COVID-19: What Happens Inside The Body?

How does the body respond when the SARS-CoV-2 virus infects it? Which physiological processes help or hinder us in getting rid of the virus, and which processes ensure that we have a mild form of COVID-19, the disease that the virus causes? In this Special Feature, we investigate.

The more we learn about COVID-19, the more we have to question our assumptions about it.

Early on in the COVID-19 pandemic, our information about the disease came from clinical case reports of COVID-19 and what we knew about influenza pandemics and the severe acute respiratory syndrome (SARS) resulting from SARS-CoV.

SARS-CoV is a coronavirus that shares 82% of its genome with SARS-CoV-2. In 2003, it caused an international SARS epidemic.

Stay informed with live updates on the current COVID-19 outbreak and visit our coronavirus hub for more advice on prevention and treatment.

It quickly became clear that COVID-19 was very different than seasonal influenza, with higher mortality and infectivity, but it took longer to realize that there were important differences and similarities with SARS.

For instance, COVID-19 is infectious even during the presymptomatic phase. Also, physiological processes that are harmful in one phase of the disease may become helpful later. For example, the angiotensin converting enzyme 2 (ACE2) receptor, which allows the virus to enter the body, may also be key to the protection of the lungs in the later phases of the disease.

This feature describes what we know so far about COVID-19. To explain the different processes that occur within the body, we have split the disease into four separate phases that roughly match the different levels of severity: mild, moderate, severe, and critical.
COVID-19: What Happens Inside The Body?
COVID-19: What Happens Inside The Body?

However, in reality, the physiological processes underlying these phases overlap. People with COVID-19 may or may not show features of earlier or later phases.

Phase 1: Cell invasion and viral replication in the nose

Both SARS-CoV-2 and SARS-CoV gain entry via a receptor called ACE2.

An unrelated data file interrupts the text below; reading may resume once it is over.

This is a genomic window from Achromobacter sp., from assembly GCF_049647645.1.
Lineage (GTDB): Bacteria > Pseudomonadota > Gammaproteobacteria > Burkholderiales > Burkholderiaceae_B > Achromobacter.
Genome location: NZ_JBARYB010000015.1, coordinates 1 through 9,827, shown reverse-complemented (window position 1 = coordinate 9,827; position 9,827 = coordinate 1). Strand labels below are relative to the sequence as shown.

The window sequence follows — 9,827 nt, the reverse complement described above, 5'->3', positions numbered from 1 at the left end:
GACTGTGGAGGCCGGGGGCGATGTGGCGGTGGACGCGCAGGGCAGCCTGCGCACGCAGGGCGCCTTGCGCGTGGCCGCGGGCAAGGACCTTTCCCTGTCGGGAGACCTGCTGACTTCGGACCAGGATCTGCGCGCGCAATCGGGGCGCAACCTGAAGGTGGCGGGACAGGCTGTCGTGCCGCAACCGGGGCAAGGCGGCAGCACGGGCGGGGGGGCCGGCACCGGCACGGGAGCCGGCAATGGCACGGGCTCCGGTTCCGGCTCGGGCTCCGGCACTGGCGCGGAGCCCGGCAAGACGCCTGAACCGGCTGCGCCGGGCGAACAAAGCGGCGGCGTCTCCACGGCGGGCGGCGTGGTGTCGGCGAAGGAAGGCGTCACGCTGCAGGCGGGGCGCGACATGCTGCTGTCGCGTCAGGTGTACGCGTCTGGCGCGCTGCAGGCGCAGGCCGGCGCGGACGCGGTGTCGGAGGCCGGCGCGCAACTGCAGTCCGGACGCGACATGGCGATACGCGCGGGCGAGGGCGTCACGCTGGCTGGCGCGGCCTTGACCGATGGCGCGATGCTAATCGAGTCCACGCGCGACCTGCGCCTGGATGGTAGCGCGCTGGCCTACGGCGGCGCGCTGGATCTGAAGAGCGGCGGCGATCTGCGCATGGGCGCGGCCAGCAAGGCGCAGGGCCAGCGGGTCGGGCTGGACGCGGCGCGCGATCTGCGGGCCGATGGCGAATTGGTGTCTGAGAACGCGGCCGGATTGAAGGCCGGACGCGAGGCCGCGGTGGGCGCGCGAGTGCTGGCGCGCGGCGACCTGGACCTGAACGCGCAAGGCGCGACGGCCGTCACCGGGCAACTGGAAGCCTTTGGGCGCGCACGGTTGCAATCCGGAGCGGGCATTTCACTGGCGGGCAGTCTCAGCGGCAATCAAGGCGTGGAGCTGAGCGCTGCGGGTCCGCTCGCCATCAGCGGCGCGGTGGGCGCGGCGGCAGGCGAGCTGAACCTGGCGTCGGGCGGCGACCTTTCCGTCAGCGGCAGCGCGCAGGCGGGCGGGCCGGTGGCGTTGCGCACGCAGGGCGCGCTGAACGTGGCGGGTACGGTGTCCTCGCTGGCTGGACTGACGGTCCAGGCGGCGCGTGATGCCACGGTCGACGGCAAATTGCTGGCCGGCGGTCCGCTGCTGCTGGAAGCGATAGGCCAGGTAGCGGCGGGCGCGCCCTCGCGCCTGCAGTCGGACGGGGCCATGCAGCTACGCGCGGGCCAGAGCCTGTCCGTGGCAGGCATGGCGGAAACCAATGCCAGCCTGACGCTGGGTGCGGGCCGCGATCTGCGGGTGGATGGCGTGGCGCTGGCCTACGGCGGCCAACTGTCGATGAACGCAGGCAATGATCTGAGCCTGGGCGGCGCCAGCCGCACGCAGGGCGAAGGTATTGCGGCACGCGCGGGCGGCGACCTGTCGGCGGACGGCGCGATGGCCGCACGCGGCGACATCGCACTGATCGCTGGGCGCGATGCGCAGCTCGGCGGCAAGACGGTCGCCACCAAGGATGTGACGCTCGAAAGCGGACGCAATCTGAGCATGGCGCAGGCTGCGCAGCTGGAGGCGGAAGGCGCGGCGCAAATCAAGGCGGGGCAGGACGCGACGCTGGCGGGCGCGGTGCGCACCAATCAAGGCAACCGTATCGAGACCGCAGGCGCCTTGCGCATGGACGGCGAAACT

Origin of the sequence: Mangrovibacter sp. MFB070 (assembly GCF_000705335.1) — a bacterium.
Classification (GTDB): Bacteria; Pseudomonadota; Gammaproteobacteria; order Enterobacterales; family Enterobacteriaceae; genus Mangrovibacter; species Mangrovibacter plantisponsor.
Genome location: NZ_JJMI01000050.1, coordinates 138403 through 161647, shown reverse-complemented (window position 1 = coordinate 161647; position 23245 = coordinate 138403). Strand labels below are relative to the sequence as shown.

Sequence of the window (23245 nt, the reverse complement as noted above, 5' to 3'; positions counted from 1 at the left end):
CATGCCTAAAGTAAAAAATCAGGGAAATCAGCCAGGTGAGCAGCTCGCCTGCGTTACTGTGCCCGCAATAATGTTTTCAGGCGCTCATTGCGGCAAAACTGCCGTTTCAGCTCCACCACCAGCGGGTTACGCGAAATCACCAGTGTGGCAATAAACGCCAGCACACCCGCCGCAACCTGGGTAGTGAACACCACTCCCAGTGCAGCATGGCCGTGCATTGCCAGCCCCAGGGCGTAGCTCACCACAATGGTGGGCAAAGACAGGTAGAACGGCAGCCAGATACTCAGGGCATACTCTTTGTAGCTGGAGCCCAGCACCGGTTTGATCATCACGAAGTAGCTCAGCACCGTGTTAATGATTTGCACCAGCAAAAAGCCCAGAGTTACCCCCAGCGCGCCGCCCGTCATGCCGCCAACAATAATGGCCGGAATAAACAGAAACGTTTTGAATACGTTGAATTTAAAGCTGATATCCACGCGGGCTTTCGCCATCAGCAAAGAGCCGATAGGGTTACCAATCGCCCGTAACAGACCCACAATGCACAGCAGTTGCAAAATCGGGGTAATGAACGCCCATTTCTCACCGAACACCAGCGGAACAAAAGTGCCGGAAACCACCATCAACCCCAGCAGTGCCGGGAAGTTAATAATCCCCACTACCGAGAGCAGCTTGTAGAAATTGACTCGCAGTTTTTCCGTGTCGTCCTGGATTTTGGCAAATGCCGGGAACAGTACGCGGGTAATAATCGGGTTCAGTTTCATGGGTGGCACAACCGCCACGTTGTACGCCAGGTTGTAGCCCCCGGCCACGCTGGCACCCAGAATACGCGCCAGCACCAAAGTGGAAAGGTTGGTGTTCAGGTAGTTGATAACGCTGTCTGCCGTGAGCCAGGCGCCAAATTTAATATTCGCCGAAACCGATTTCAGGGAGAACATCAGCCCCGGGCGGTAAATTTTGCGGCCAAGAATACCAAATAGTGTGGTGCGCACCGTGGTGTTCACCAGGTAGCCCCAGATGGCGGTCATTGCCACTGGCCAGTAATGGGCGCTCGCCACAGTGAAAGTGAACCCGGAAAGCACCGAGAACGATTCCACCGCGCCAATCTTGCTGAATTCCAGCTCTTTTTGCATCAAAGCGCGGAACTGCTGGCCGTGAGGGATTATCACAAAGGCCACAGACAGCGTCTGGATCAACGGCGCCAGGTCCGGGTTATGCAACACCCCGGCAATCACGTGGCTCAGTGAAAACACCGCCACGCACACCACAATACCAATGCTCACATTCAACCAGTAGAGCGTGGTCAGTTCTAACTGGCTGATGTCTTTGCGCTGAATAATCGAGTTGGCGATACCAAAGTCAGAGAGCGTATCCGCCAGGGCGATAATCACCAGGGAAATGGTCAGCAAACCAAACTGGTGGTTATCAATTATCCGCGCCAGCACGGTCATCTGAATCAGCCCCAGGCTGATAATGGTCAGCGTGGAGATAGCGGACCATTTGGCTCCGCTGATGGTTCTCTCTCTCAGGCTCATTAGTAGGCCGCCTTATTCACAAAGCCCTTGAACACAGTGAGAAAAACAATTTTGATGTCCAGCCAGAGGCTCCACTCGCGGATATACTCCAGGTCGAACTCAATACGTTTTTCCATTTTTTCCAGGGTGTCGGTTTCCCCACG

More commonly known for their role in controlling blood pressure and electrolytes, these receptors are also present in the lungs, back of the throat, gut, heart muscle, and kidneys.

In 2004, researchers from the University Medical Center Groningen in the Netherlands reported that ACE2 receptor cells were not present on the surface layer of cells in the nose and were, therefore, not an important site for SARS-CoV viral replication.

In SARS, there are hardly any upper respiratory tract symptoms, and viral units are rarely present outside the lungs. This fact initially took the focus away from continuing to look for ACE2 receptors in the nose.

Recently, an international team of researchers has found the ACE2 receptors on goblet (secretory) cells in and on ciliated (hairy) cells in the nose.

More recently, scientists have found ACE2 receptors in the mouth and tongue, potentially indicating a hand-to-mouth route of transmission.

Researchers also found a plentiful supply of a protease called TMPRSS2, which chemically splits off the top of the coronavirus spike to allow the SARS-CoV-2 RNA to enter into the nasal cells.

Once inside the cell, the virus’s genetic material directs the cell to manufacture millions of new copies of itself.

According to a paper that has not yet undergone peer review, the protease TMPRSS2 can act more easily to remove the top section of the coronavirus spike because a genetic difference between SARS-CoV and SARS-CoV-2 means that there is now an easily broken section known as the furin-cleavage site.

As a result, SARS-CoV-2 can bind 10 times more tightly to insert its RNA into the cell, starting to explain why COVID-19 spreads so rapidly.